JAMinc has partnered with Mary Munford for at least 60 artist appearances in their auditorium over the years, by far our most popular outreach venue. Greg’s willingness to always give our touring musicians a place to play is key to our mission. Thanks to “Dr. Muzik” and to all at MM for your continued focus on what music can mean to a young mind.
Nellie McKay, accompanied by her companion dog Bessie, performed at Mary Munford Elementary School Thursday afternoon before heading to the In Your Ear studios. The nearly full auditorium of students was delighted to see Bessie on stage.
Nellie began her 30-minute set singing “If I Fell” by Lennon and McCartney while playing ukulele. After the song she asked the kids if any of them knew who the Beatles were. To her surprise, nearly all raised their hands.
A few songs later, when Nellie added harmonica, the students laughed as Bessie began to accompany her – standing and howling along with the song. Towards the end of her performance Nellie moved to the school’s piano and was joined on a few songs by JAMinc board member Samson Trinh playing saxophone. Nellie also passed one of her ukuleles and a harmonica to the students so they could examine the instruments.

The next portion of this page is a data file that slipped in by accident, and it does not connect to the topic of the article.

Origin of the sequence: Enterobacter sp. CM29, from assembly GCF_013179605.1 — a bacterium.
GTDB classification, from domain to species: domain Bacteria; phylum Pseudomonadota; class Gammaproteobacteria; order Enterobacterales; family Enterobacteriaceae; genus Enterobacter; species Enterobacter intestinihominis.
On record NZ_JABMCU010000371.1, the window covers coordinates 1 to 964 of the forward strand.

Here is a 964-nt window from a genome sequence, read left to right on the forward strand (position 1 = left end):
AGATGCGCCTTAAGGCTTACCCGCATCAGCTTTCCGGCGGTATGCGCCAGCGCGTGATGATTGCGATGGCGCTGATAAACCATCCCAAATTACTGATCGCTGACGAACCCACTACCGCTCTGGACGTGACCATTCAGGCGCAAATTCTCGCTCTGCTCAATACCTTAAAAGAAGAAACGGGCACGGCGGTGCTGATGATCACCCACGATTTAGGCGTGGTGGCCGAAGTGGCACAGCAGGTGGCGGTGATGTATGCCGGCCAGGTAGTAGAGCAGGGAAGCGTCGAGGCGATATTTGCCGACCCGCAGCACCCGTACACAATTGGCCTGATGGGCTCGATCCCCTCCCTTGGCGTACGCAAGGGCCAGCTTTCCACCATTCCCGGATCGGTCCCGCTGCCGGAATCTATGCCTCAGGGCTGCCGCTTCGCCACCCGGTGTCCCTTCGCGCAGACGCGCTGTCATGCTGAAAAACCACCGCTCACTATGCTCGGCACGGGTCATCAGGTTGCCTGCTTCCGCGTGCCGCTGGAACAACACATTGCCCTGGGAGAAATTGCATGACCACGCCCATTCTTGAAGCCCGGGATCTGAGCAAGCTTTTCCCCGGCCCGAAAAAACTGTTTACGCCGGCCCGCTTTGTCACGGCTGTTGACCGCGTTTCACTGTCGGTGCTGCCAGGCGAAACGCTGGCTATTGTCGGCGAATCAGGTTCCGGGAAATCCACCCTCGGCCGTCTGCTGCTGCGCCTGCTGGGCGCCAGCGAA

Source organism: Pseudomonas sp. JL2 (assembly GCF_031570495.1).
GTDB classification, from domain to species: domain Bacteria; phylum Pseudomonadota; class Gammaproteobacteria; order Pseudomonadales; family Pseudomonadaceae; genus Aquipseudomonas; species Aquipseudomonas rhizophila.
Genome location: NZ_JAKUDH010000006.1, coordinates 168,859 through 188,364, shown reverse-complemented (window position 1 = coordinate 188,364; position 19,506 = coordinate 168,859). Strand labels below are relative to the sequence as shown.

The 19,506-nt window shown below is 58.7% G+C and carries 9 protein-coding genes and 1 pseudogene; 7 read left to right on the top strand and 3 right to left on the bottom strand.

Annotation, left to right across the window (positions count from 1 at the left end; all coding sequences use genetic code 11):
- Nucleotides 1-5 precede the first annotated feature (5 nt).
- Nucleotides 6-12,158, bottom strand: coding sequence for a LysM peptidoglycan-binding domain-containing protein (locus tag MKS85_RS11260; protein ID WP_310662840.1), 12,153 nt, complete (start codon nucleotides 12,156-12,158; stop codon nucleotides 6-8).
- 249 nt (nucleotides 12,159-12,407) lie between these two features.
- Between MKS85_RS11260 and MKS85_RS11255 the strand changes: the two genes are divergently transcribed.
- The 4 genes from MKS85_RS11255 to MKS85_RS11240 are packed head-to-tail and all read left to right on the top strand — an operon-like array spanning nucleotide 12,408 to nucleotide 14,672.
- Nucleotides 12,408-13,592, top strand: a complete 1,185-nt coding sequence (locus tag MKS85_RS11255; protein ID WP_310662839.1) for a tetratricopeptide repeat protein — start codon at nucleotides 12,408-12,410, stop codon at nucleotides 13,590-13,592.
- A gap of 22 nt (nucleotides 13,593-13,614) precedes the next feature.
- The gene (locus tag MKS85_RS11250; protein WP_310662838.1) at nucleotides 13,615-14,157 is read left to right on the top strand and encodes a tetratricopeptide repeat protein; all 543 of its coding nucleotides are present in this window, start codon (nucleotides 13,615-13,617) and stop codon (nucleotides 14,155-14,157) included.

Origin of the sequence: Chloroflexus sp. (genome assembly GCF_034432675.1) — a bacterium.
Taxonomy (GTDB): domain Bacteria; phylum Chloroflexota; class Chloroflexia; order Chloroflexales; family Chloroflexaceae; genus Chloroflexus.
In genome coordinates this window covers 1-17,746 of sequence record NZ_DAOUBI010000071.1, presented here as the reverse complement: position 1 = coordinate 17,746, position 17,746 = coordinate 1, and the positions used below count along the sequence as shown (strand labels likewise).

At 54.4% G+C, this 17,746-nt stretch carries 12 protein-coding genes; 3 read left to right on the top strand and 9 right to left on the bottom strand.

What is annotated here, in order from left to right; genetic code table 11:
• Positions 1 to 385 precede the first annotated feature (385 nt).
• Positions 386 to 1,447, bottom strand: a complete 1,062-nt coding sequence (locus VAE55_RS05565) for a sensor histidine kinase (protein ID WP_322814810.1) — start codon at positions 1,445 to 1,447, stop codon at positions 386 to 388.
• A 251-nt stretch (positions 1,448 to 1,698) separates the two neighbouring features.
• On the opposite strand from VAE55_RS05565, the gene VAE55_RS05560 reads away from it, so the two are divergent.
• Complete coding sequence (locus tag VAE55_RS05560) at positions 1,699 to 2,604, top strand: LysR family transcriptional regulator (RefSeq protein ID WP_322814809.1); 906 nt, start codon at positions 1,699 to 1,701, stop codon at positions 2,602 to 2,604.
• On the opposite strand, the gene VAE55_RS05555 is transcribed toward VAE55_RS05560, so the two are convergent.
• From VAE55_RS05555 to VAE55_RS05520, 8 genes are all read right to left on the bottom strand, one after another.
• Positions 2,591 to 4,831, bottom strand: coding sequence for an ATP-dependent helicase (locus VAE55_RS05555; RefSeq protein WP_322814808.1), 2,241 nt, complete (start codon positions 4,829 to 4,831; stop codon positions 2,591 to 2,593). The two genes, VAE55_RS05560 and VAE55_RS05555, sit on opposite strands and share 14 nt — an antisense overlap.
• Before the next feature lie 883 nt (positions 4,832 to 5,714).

Remarking on how engaged and well behave the students were, she told them they were one of her best audiences ever and thanked them for coming to see her.
The bluegrass division winner of our 2017 Scott Street Five String Finals scores a big one. The International Bluegrass Music Association has awarded a scholarship to G Rockwell to attend the Blue Ridge Banjo Camp, hosted by Béla Fleck.
G Rockwell, a 16 year old from Bridgeport, CT, has been playing for 8 years. He is a banjo picker and guitarist, occasional mandolin player, with a style fusing bluegrass, jazz and classic rock.